By BOB GARFIELD
FEB. 11, 2014
CALL me obtuse, but I was surprised when President Obama, running for re-election two summers ago, declared that Costco is “representative of what America is all about.” It is? More than the Marshall Plan or the Bill of Rights? Or Walmart?
Well, now things are confusing because Costco also got a shout-out in the State of the Union address as a shining discount-warehouse on the hill — but the meaning-of-America encomium was now conferred on the rewards of capitalism: “Americans understand that some people will earn more money than others, and we don’t resent those who, by virtue of their efforts, achieve incredible success. That’s what America’s all about.”
Well, why not? Horatio Alger. The American dream
The president wasn’t saying something that hadn’t been said before. The trouble is, he keeps changing his story
Just two days later, in Nashville, Mr. Obama was anointing, as our defining quality, not the big payday but educational opportunity: “Now, giving every student that chance — that’s our goal. That’s what America is all about
Really? Two weeks earlier, in Raleigh, N.C., the president had offered a different formulation for American-ness: R & D.
What America is all about,” he declared. “We have always been about research, innovation, and then commercializing that research and innovation so that everybody can benefit
Talk about “about face.” Any day now, he will say America is all about nougat.
On sundry occasions, the president has cited quality manufacturing, military service, freedom from discrimination, community service and succeeding from humble beginnings as the unique characteristic that explains our nation. Goodness gracious, Hamlet dithered less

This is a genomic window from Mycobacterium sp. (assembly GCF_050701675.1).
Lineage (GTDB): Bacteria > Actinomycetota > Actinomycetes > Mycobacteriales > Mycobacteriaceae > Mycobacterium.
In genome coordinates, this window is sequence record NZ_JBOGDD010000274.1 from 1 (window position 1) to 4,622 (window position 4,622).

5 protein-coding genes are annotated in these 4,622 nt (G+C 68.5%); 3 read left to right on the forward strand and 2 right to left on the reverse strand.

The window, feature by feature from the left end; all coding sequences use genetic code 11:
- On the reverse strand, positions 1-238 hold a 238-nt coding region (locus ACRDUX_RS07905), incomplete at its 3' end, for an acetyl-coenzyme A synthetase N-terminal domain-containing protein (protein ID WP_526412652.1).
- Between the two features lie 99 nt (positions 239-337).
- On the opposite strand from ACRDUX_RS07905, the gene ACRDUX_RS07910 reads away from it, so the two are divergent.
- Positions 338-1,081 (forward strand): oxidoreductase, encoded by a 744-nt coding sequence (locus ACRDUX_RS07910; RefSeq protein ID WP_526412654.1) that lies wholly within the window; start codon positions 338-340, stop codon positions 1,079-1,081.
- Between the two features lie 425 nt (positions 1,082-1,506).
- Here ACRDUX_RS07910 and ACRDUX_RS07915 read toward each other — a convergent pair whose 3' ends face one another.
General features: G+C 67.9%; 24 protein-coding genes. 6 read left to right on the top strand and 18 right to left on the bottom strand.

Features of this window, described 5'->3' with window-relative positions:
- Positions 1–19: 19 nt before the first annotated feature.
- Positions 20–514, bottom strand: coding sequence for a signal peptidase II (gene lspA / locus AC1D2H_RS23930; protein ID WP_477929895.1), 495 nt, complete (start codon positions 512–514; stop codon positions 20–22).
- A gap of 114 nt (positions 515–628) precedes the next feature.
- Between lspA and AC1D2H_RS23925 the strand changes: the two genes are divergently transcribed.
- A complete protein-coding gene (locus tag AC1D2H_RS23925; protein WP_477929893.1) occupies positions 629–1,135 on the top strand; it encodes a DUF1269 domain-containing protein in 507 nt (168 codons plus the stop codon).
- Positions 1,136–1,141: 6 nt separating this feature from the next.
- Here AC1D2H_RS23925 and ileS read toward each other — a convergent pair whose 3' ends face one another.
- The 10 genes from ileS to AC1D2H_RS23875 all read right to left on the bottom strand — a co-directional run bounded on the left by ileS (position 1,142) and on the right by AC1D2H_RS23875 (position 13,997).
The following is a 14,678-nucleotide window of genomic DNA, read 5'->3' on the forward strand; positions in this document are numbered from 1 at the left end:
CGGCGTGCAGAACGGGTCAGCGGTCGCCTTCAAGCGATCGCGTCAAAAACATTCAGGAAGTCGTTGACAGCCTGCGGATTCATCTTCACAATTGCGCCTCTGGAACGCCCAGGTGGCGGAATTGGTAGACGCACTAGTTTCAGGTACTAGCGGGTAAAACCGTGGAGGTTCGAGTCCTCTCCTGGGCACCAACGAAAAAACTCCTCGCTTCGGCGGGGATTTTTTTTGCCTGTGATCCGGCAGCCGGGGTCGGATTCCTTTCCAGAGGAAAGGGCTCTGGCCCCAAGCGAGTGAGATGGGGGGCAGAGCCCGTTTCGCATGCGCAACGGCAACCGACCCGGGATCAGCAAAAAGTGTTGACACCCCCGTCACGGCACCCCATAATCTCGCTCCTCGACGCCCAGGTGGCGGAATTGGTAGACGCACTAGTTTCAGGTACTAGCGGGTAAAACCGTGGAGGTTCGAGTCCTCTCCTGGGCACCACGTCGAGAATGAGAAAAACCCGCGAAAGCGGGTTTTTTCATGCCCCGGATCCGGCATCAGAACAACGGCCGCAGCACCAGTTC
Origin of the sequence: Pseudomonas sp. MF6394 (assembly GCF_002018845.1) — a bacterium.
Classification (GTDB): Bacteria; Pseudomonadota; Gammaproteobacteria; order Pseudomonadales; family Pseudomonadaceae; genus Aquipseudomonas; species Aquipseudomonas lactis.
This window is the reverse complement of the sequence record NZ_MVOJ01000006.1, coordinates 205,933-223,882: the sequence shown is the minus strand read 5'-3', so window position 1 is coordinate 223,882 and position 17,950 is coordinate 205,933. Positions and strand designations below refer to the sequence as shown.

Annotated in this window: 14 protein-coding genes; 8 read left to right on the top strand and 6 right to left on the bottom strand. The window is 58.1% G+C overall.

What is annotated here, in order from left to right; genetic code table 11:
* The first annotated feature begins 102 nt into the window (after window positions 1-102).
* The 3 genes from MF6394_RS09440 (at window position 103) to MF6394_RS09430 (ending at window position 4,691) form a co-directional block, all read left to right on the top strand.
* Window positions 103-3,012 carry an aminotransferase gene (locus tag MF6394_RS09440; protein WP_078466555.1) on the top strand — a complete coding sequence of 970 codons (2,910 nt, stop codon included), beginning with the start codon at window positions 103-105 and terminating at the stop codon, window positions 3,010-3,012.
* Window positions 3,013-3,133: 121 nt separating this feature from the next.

But I’m not blaming Mr. Obama for a podium reflex. That’s not what I’m about
When it comes to turning every issue into a matter of fundamental Americanism, the Definer in Chief has no monopoly on glib reductions of the national essence. A swift survey finds that “what America is all about” is also: ignoring educated elites (Thomas Sowell); Condoleezza Rice’s career (John McCain); exceptionalism (Fred Thompson); amoral ambition (William Gaddis); community service (Penny Pritzker); and gun ownership (The American Spectator).
The exercise seems to be something of a Rorschach test, telling us more about the American than America itself. Take Terry Thompson, a man quoted last December by Bloomberg News, who believes the Detroit autoworker is what America is all about. Mr. Thompson is a Detroit autoworker
The impulse for reductiveness is like one of those stick-on closet lights: seldom very illuminating. Obviously, America is about many things: political freedom, economic opportunity, the melting pot, cat videos, the cult of celebrity, the cult of the military, franchised inauthentic ethnic cuisine, “super PACs” and 89 brands of riding mower. But none of them singularly defines the American way
The question really is, what is America all about that is truly distinctive? Helping others less fortunate is a genuinely American impulse, but it ranks high in Norway, too. Likewise, the notion of exceptionalism: We may deem the American way, in peace and war, to be a cut above, but a similar sense of self-regard runs pretty high in Serbia, I hear. And let us not even discuss French chauvinism, the finest in the world
To divine our one true essence, should we not settle on a list of defining institutions both transcendent and rare? I humbly propose the following: the Constitution, Nasdaq ... and Costco.